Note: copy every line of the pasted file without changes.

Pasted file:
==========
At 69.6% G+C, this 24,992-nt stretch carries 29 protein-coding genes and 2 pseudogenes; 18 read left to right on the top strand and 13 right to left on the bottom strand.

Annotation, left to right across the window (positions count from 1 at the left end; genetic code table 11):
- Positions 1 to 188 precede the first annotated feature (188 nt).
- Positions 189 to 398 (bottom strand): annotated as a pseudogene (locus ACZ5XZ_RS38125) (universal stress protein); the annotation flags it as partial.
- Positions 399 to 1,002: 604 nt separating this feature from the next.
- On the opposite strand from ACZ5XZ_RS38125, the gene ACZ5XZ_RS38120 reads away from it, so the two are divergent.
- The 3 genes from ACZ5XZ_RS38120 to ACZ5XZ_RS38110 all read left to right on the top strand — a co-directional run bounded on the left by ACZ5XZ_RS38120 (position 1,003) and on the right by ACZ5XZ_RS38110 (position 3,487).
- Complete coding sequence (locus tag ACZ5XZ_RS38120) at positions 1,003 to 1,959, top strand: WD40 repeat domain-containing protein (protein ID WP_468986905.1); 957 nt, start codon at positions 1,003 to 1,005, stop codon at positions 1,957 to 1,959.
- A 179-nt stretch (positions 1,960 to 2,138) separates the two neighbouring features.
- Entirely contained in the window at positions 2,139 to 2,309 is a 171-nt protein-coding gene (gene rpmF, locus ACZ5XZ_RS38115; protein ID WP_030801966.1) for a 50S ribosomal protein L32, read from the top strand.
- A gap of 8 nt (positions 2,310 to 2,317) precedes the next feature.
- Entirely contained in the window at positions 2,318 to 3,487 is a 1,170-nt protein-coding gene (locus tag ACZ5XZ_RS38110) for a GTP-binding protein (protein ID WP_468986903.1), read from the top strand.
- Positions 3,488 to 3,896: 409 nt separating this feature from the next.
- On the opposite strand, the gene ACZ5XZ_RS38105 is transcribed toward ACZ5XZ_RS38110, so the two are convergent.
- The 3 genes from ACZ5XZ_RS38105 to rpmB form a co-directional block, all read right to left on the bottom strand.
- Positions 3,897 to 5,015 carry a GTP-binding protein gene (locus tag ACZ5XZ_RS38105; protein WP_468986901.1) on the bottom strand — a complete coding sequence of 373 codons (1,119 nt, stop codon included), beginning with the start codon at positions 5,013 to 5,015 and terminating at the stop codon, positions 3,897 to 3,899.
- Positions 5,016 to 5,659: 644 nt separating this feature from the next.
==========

At 69.6% G+C, this 24,992-nt stretch carries 29 protein-coding genes and 2 pseudogenes; 18 read left to right on the top strand and 13 right to left on the bottom strand.

Annotation, left to right across the window (positions count from 1 at the left end; genetic code table 11):
- Positions 1 to 188 precede the first annotated feature (188 nt).
- Positions 189 to 398 (bottom strand): annotated as a pseudogene (locus ACZ5XZ_RS38125) (universal stress protein); the annotation flags it as partial.
- Positions 399 to 1,002: 604 nt separating this feature from the next.
- On the opposite strand from ACZ5XZ_RS38125, the gene ACZ5XZ_RS38120 reads away from it, so the two are divergent.
- The 3 genes from ACZ5XZ_RS38120 to ACZ5XZ_RS38110 all read left to right on the top strand — a co-directional run bounded on the left by ACZ5XZ_RS38120 (position 1,003) and on the right by ACZ5XZ_RS38110 (position 3,487).
- Complete coding sequence (locus tag ACZ5XZ_RS38120) at positions 1,003 to 1,959, top strand: WD40 repeat domain-containing protein (protein ID WP_468986905.1); 957 nt, start codon at positions 1,003 to 1,005, stop codon at positions 1,957 to 1,959.
- A 179-nt stretch (positions 1,960 to 2,138) separates the two neighbouring features.
- Entirely contained in the window at positions 2,139 to 2,309 is a 171-nt protein-coding gene (gene rpmF, locus ACZ5XZ_RS38115; protein ID WP_030801966.1) for a 50S ribosomal protein L32, read from the top strand.
- A gap of 8 nt (positions 2,310 to 2,317) precedes the next feature.
- Entirely contained in the window at positions 2,318 to 3,487 is a 1,170-nt protein-coding gene (locus tag ACZ5XZ_RS38110) for a GTP-binding protein (protein ID WP_468986903.1), read from the top strand.
- Positions 3,488 to 3,896: 409 nt separating this feature from the next.
- On the opposite strand, the gene ACZ5XZ_RS38105 is transcribed toward ACZ5XZ_RS38110, so the two are convergent.
- The 3 genes from ACZ5XZ_RS38105 to rpmB form a co-directional block, all read right to left on the bottom strand.
- Positions 3,897 to 5,015 carry a GTP-binding protein gene (locus tag ACZ5XZ_RS38105; protein WP_468986901.1) on the bottom strand — a complete coding sequence of 373 codons (1,119 nt, stop codon included), beginning with the start codon at positions 5,013 to 5,015 and terminating at the stop codon, positions 3,897 to 3,899.
- Positions 5,016 to 5,659: 644 nt separating this feature from the next.